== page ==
How the GNU coreutils are tested

Detailed here are some of the tools and techniques we use to test the GNU coreutils project, which should present some useful ways to automate the use of tools like gdb, strace, valgrind, sed, grep, or the coreutils themselves etc., either for testing or for other applications. We also describe general techniques like using timeouts in a robust and performant way.

Test framework

automake's test framework is used, including "color-tests" and "parallel-tests", which supports running generic test scripts. Our test scripts are generally shell scripts, which makes a lot of sense since the coreutils themselves are designed to be used from shell, and therefore we get a lot of secondary testing from the ancillary operations to the primary commands being tested in each script.

Generally one invokes the test suite with make check, either when developing or after the build step when building coreutils for your system. You can also run individual tests when debugging/developing like
make TESTS=path/to/test/script SUBDIRS=. VERBOSE=yes check etc.

Note the GNU coreutils test suite is useful independently from the coreutils project (with some caveats), since the utilities under test are identified using the $PATH. That allows one to swap in other implementations of these utilities, to test conformity to the GNU coreutils implementation.


It's important to have a test suite that runs in a reasonable amount of time to increase the chances of tests being run and that they don't impact developer flow too much. To that end we support running tests in parallel, and also categorize tests to "EXPENSIVE" and "VERY_EXPENSIVE" which are not normally run.

Parallel testing neatly leverages make's parallel support and is enabled with make -j $(nproc) check. One just has to be wary to split large tests to more granular ones. Note $(nproc) is about the right level of parallelism for these tests, with diminishing returns beyond that. Current performance and test counts on a 40 core system are:

$ nproc
$ time make -j $(nproc) check SUBDIRS=.
 # TOTAL: 590
 # PASS:  483
 # SKIP:  107
# time make -j $(nproc) check
21s including these additional gnulib tests
 # TOTAL: 311
 # PASS:  292
 # SKIP:  19
# time make -j $(nproc) check RUN_EXPENSIVE_TESTS=yes
1m22.244s for 9 extra expensive tests
# time make -j $(nproc) check \
6m2.051s for 10 extra very expensive tests
 # SKIP:  55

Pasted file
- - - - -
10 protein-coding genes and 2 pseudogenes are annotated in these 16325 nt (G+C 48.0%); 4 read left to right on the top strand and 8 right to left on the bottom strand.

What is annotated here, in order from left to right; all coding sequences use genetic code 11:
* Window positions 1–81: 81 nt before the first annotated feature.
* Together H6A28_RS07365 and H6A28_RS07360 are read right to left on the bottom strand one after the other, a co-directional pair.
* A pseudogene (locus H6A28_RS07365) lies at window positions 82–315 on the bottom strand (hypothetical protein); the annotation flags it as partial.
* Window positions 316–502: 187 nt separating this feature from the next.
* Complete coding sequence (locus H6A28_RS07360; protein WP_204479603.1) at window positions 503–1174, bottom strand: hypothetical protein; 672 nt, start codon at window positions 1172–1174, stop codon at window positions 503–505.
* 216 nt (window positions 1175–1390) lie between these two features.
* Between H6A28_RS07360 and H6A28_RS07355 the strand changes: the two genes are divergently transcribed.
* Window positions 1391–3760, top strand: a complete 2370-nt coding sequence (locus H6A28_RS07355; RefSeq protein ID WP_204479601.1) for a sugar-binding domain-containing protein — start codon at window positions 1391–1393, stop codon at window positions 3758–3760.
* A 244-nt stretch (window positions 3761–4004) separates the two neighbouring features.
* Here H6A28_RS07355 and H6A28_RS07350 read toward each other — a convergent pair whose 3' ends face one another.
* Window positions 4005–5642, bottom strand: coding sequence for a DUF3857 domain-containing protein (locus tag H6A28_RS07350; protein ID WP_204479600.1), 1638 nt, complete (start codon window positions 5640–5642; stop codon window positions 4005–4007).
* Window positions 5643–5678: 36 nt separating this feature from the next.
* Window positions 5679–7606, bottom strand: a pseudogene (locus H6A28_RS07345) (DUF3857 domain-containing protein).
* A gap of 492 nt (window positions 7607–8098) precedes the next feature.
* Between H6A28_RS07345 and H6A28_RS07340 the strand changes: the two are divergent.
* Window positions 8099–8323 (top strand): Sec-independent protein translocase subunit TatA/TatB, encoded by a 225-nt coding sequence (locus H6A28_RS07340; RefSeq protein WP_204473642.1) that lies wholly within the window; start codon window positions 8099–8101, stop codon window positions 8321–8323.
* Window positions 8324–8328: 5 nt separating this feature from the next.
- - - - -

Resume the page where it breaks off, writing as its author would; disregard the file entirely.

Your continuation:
To maintain accuracy and reliability in these tests at this level of performance can be tricky, and we detail various techniques below to achieve that.

Truncated exponential backoff

It can be quite tricky to test asynchronous code without introducing large delays that slow down the test suite. A very useful technique we've used to avoid that is through the use of the retry_delay_ function, which tries an operation with an initial small timeout which usually suffices, but if not, will retry the operation with an increasing timeout.

retry_delay_ is used for operations that require a delay to pass. For operations that fail after a timeout, i.e. tests that are protected against hanging, we use the timeout command with a value of 10s, before a test is failed.

Responsive idempotence

This is the idea that you can run without stateful side effects on the system, and that you can kill the run within a reasonable amount of time also without side effects.

Each test runs in its own directory, which is removed when finished. SIGINT, and SIGTERM are handled appropriately so the clean up happens for Ctrl-C or if the test suite is otherwise terminated. Sometimes we need to take explicit action to be responsive to Ctrl-C. For example one very expensive sort(1) test uses timeout --foreground to be responsive. Also in some cases we need to be careful to not be too responsive to signals, like where we disable SIGTTOU for some tests, or disable suspension in isolated cases to avoid false positive failures due to timeouts.

For asynchronous tests we need to explicitly cleanup background processes so that

Handling asynchronous cases is generally tricky; for example when fixing a subtle test race we also noticed a race in bash which was subsequently fixed.

Generally any of these tests have the potential to cause side effects on the system, but some are downright scary and dangerous. For example the rm --no-preserve-root -r '/' test, is worth reviewing to see the many protections and techniques in place there, including chickening out entirely if running as root, using gdb to limit calls to unlink(), and also using LD_PRELOAD to verify and limit calls.

System tools

loopback mounts are used to test various file systems, given the focus of coreutils on files (having assimilated the fileutils project), and the general file abstraction of UNIX itself. We use generated file systems to ensure extents are supported, or to test global SELinux mount options for example.

/dev/full is a very useful device to simulate a full file system, and returns ENOSPC for any system call that might return that. In my experience with general system flakiness with a real full file system, lots of software could do with testing with this device.

LD_PRELOAD wrappers are a handy technique to replace functionality in shared library routines. We take the simpler approach of limiting building our shared library wrappers to gcc with particular options, as there is a large disparity between shared library details on various systems, as indicated by the complexity of libtool for example. We use wrappers for example, to provide protection for dangerous syscalls, or to simulate partial failure. Note sometimes special care is needed to support both 32bit and 64bit systems.